The new year is the time when many individuals start making resolutions to live a healthier lifestyle. And while resolving to eat better and exercise more is a good thing, you should be sure to make resolutions that pertain to the overall health of your personal finances as well.
Develop a budget and stick with it
A good way to start the year on the right track financially is to make sure that you have a budgeting system in place. Start by identifying your income and expenses. Next, add them up and compare the two totals to make sure you are spending less than you earn. If you find that your expenses outweigh your income, you’ll need to make some adjustments to your budget plan (e.g., reduce discretionary spending).
Once you have a budget, it’s important to stick with it. And while straying from your budget from time to time is to be expected, there are some ways to help make working within your budget a bit easier:
• Make budgeting a part of your daily routine
• Be sure to build occasional rewards into your budget
• Evaluate your budget regularly and make changes if necessary
• Use budgeting software/smart phone applications
Set financial goals or reprioritize current ones
The new year is also a good time to set new financial goals and reprioritize your current ones. Take a look back at the financial goals you set for yourself last year–both short- and long-term. Perhaps you wanted to increase your cash reserve or save money for a down payment on a home. Maybe you wanted to invest more money towards your retirement. Did you accomplish any of your goals? If so, do you have any new goals that you would now like to achieve?
Finally, have your personal or financial circumstances changed during the past year (e.g., marriage, a child, job promotion)? If so, would any of these changes warrant a reprioritization of some of your goals?
Make sure your investment portfolio is still on target.
You’ll also want to be sure to review your investment portfolio to ensure that it is still on target to help you achieve your financial goals for the upcoming year. To determine whether your investments are suitable for reaching your financial goals, you’ll want to ask yourself the following questions:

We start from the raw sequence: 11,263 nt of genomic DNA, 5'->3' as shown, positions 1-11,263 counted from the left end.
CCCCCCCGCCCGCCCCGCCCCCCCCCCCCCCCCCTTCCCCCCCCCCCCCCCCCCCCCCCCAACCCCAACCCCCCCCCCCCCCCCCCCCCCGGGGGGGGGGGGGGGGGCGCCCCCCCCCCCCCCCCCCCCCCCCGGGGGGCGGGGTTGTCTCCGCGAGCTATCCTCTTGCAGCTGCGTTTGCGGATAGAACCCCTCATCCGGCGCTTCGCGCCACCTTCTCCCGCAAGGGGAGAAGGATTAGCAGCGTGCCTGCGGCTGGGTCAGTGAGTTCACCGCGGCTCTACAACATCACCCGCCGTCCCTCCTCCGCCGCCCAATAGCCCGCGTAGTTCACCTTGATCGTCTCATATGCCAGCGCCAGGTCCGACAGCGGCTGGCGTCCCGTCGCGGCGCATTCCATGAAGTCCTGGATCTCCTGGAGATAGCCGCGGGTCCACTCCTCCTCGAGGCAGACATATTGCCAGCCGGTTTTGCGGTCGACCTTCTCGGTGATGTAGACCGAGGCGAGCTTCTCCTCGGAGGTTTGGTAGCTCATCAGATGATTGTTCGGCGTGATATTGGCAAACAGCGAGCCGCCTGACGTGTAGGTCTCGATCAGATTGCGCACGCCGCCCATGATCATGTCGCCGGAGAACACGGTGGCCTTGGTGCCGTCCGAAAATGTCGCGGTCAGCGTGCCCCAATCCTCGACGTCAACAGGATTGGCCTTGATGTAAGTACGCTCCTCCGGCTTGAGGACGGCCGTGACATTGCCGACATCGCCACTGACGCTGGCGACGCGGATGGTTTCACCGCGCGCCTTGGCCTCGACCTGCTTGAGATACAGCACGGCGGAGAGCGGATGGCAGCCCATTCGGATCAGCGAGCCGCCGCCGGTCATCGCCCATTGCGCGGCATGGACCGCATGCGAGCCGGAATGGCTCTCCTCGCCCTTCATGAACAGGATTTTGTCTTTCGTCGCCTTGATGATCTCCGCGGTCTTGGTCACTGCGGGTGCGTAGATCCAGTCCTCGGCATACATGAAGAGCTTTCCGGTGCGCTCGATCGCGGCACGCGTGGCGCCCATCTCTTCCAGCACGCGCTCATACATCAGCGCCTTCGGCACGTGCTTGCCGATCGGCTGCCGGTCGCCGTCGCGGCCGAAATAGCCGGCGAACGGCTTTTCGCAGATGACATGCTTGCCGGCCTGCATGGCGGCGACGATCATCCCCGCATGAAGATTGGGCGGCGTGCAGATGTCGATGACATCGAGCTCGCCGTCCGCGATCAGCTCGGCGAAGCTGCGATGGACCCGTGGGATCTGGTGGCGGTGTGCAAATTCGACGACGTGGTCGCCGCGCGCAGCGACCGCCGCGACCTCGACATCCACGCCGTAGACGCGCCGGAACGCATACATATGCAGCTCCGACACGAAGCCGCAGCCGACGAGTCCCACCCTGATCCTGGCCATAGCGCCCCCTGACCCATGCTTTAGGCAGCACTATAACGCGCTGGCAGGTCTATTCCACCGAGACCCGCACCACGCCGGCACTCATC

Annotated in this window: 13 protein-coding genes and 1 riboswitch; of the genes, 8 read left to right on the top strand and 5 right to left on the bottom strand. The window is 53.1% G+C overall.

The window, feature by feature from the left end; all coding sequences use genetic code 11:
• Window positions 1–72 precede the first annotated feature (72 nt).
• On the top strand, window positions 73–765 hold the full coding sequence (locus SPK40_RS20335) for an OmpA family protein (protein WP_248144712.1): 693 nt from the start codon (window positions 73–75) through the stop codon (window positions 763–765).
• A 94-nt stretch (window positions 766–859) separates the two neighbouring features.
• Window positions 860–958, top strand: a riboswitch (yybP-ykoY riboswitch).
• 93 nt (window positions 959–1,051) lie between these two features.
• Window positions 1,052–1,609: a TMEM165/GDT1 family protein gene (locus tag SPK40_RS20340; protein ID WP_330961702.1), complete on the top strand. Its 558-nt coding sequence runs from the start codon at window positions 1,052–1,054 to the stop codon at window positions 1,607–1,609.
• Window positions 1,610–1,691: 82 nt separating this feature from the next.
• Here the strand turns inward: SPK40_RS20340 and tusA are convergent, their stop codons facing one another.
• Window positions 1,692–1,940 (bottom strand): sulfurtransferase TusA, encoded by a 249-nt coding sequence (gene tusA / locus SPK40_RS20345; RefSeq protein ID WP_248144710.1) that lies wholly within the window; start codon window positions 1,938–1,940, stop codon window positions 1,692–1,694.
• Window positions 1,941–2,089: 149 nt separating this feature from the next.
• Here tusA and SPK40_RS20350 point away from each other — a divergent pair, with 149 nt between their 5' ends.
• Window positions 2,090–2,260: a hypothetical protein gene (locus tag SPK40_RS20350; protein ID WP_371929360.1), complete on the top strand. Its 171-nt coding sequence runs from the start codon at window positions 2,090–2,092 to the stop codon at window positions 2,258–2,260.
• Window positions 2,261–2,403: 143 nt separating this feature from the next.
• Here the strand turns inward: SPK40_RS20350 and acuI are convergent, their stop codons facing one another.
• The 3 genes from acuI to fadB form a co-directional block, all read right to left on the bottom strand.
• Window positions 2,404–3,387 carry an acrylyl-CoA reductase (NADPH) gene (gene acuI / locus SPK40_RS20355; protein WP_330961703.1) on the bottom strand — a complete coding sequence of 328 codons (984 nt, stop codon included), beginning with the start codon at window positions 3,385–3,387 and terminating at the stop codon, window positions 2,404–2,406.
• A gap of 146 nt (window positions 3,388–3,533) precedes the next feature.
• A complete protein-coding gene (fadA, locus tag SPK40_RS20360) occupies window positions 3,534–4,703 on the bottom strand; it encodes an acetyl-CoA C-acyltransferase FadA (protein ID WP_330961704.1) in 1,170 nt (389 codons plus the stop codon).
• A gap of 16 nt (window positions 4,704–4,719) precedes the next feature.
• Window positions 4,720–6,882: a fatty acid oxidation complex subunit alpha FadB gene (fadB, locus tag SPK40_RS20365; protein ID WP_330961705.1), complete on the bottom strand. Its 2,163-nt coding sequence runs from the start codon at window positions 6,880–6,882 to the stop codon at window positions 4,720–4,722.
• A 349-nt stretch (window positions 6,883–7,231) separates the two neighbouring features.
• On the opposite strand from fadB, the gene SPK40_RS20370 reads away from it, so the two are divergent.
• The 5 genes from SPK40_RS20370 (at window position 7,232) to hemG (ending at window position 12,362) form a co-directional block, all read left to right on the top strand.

• Do I still have the same time horizon for investing as I did last year?
• Has my tolerance for risk changed?
• Do I have an increased need for liquidity?
• Does any investment now represent too large (or too small) a part of my portfolio?
Make it a priority to reduce debt.
Any healthy financial plan is one that makes reducing debt a priority. Whether it is debt from student loans, a mortgage, or credit cards, it is important to have a plan in place to pay down your debt load as quickly as possible. The following are some tips to help you manage your debt:
• Keep track of all of your credit card balances and be aware of interest rates and hidden fees
• Develop a plan to manage your payments so that you avoid late fees
• Optimize your repayments by paying off high
interest debt first or consider taking advantage of
debt consolidation/refinancing programs
• Avoid charging more than you can pay off at the
end of each billing cycle
Review/take steps to improve your credit history
Having good credit is an important part of any sound financial plan, and the new year is as good a time as any to check on your credit history. Your credit report contains information about your past and present credit transactions and is used by potential lenders to evaluate your creditworthiness. A positive credit history is important since it allows you to obtain credit when you need it and at a lower interest rate. Good credit is even sometimes viewed by employers as a prerequisite for employment.
Review your credit report and check it for any inaccuracies. You’ll also want to find out whether or not you need to take steps to improve your credit history. To establish a good track record with creditors, make sure that you always make your monthly bill payments on time. In addition, you should try to avoid having too many credit inquiries on your report (these are made every time you apply for a new credit card). You’re entitled to a free copy of your credit report once a year from each of the three major credit reporting agencies.
Fewer Americans — less than a third — are making financial resolutions for the new year, compared to last year, according to the annual Fidelity New year financial resolutions study. But for a little effort now, financial resolutions — which were also found to be easier to achieve than losing weight or quitting smoking — can pay off eventually.
Home Buyers Marketing II, Inc.
DeAnn Kamp – Broker/Realtor® GRI, CSMS